First week of IWWL!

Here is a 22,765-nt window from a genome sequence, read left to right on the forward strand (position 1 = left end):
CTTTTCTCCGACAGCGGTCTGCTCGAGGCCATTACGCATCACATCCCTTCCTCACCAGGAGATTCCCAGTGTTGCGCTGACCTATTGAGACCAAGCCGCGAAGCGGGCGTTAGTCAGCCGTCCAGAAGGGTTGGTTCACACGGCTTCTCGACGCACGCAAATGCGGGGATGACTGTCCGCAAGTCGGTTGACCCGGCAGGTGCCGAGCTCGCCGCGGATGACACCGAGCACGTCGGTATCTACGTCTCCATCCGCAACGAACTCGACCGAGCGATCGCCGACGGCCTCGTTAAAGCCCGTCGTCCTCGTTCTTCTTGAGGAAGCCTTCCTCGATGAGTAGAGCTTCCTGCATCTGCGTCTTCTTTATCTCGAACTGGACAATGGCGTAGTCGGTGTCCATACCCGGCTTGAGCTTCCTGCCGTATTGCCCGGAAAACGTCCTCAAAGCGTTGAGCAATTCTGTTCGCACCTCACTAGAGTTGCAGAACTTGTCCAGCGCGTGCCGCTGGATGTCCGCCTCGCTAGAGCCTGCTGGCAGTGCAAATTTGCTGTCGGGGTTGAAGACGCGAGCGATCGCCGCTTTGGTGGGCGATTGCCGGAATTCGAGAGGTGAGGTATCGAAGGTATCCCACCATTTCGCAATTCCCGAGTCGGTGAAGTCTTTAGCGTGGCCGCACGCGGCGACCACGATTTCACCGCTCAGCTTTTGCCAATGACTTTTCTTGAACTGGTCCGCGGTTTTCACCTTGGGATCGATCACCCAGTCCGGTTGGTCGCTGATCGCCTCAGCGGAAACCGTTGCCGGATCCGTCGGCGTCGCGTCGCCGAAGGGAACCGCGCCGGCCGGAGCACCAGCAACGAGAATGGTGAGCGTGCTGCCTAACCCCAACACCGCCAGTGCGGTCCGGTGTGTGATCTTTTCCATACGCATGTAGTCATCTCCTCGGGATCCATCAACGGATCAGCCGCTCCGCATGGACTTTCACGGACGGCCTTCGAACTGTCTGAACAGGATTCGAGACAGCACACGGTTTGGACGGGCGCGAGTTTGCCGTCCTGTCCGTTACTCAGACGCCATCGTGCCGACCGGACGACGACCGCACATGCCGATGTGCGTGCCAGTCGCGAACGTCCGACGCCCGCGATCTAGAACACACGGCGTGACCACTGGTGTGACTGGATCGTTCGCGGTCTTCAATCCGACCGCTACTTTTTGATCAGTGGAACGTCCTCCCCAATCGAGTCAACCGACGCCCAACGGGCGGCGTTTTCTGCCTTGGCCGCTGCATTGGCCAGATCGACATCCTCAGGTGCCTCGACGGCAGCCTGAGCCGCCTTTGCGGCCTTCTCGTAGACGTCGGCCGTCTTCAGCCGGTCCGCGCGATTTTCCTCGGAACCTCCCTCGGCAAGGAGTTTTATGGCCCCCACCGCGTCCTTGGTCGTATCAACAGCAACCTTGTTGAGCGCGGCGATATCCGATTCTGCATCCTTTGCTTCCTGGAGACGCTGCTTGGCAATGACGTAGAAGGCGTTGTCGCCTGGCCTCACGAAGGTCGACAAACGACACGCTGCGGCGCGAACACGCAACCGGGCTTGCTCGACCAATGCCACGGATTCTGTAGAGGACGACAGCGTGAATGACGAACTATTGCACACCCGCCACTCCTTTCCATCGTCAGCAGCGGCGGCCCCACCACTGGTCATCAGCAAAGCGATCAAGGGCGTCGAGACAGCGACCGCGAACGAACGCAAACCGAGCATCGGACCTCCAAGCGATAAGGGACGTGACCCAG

This was the first official week of Investigating Where We Live. For the next four weeks students will attend the program Tuesday through Thursday. The program went really well this week, and I’m really looking forward to continuing with the students. Monday was the last day we had for preparation. I spent all day getting ready for the program. We had a team meeting all Monday morning. Then in the afternoon I met individually with my team leader Lauren to plan out our first site visit. I printed out 11 historical photographs to give the students, so they could compare them with what Southwest Waterfront looks like today. I also met with Andrew Costanza, another team leader with whom I’ll be teaching an architecture lesson next week. We split up the lesson, so I will be presenting the content and he will be leading the activities. I put together a presentation about architectural history and historic preservation. I had to keep my audience in mind, since it will be composed of 11 to 16 year olds, and this can be a dry subject. I decided to only discuss classical, gothic, federal, arts and crafts, and modern architecture. These are they styles that they will most often see around DC and in their neighborhoods. All of the examples are from DC. I also am going to have them draw different features of these styles in their sketchbooks as I present, to keep them interested.